Played superbly by Tyrel Jackson Williams, Charles’s quippy nuggets target just about any subject matter, from entry-level jobs in social media (“I plan on getting some experience here, then moving to New York to finally start my life.”) to the ramifications of fictional celebrity hookups (“Drake and Taylor Swift are dating! Albums y’all!”). But where he really nails the whole Millennial POV thing is when he comments on America’s second favorite past-time after type II diabetes: baseball.

Here are a few pearls.

On Baseball’s Lasting Cultural Relevance

“Baseball’s one of those old-timey things you don’t need anymore. Like cursive. Or email.”

On The Dramatic Value Of Double-Headers

“The only thing dumber than playing two boring-ass baseball games in one day is putting a two-hour delay between the boring-ass games.”

On Sartorial Tradition

“Is dressing badly just a thing for baseball, because that would explain his jacket.”

On Baseball, In A Nutshell

“Baseball is a f-cked up sport, and I want you to know it.”

Learn more about Charles in the behind-the-scenes video below.

And if you were born before the late ’80s and want to know what the kids think about Baseball, watch Brockmire Wednesdays at 10P on IFC.

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Crown Jules

Amanda Peet FTW on Brockmire

Amanda Peet brings it on Brockmire Wednesday at 10P on IFC.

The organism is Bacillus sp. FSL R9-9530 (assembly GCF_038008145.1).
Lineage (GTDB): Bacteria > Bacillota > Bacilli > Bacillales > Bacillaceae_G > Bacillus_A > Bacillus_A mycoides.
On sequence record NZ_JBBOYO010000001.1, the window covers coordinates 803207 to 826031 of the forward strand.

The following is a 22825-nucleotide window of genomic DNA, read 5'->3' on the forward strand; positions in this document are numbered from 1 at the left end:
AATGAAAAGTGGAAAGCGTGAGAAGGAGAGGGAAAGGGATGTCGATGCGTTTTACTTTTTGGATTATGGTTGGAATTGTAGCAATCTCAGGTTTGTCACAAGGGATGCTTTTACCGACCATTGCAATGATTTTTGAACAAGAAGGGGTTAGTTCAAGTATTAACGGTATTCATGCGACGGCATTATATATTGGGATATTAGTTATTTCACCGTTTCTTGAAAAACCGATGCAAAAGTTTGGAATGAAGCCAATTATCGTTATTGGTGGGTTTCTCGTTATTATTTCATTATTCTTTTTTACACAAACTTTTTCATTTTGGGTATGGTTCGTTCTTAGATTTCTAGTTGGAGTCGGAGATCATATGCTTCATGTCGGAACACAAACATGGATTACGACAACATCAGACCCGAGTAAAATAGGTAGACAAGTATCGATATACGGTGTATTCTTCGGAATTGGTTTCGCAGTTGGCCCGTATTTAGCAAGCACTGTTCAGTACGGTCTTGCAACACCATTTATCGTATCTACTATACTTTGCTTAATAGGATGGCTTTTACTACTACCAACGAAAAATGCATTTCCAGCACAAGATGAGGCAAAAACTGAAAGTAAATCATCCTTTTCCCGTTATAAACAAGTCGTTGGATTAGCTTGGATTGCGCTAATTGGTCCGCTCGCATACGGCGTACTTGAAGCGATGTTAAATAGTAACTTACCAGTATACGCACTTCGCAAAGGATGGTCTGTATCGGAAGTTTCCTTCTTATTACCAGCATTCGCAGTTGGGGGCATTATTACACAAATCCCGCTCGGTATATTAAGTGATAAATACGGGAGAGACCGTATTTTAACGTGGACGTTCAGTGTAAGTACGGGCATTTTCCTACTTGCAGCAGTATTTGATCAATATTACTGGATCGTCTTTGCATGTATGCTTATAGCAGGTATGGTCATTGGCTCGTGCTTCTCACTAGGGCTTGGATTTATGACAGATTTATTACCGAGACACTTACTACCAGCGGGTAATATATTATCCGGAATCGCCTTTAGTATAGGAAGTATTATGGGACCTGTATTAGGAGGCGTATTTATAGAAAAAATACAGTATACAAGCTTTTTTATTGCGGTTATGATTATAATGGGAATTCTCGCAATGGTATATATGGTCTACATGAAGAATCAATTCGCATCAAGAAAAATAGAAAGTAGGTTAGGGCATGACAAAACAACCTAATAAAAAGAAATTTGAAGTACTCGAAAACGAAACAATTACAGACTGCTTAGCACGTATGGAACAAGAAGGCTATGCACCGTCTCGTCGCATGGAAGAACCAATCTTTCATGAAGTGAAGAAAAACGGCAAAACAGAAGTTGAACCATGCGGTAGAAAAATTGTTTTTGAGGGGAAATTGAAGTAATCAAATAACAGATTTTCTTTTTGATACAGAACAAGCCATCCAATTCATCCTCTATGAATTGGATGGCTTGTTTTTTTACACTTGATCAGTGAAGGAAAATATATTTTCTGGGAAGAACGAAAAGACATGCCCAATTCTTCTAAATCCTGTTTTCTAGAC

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GIFS via Giphy

On Brockmire, Jules is the unexpected yin to Jim Brockmire’s yang. Which is saying a lot, because Brockmire’s yang is way out there. Played by Amanda Peet, Jules is hard-drinking, truth-spewing, baseball-loving…everything Brockmire is, and perhaps what he never expected to encounter in another human.

“We’re the same level of functional alcoholic.”

But Jules takes that commonality and transforms it into something special: a new beginning. A new beginning for failing minor league baseball team “The Frackers”, who suddenly about-face into a winning streak; and a new beginning for Brockmire, whose life gets a jumpstart when Jules lures him back to baseball. As for herself, her unexpected connection with Brockmire gives her own life a surprising and much needed goose.

“You’re a Goddamn Disaster and you’re starting To look good to me.”

This palpable dynamic adds depth and complexity to the narrative and pushes the series far beyond expected comedy. See for yourself in this behind-the-scenes video (and brace yourself for a unforgettable description of Brockmire’s genitals)…

Want more about Amanda Peet? She’s all over the place, and has even penned a recent self-reflective piece in the New York Times.

And of course you can watch the Jim-Jules relationship hysterically unfold in new episodes of Brockmire, every Wednesday at 10PM on IFC.

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Draught Pick

Sam Adams “Keeps It Brockmire”

All New Brockmire airs Wednesdays at 10P on IFC.

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From baseball to beer, Jim Brockmire calls ’em like he sees ’em.


It’s no wonder at all, then, that Sam Adams would reach out to Brockmire to be their shockingly-honest (and inevitably short-term) new spokesperson. Unscripted and unrestrained, he’ll talk straight about Sam—and we’ll take his word. Check out this new testimonial for proof:

See more Brockmire Wednesdays at 10P on IFC, presented by Samuel Adams. Good f***** beer.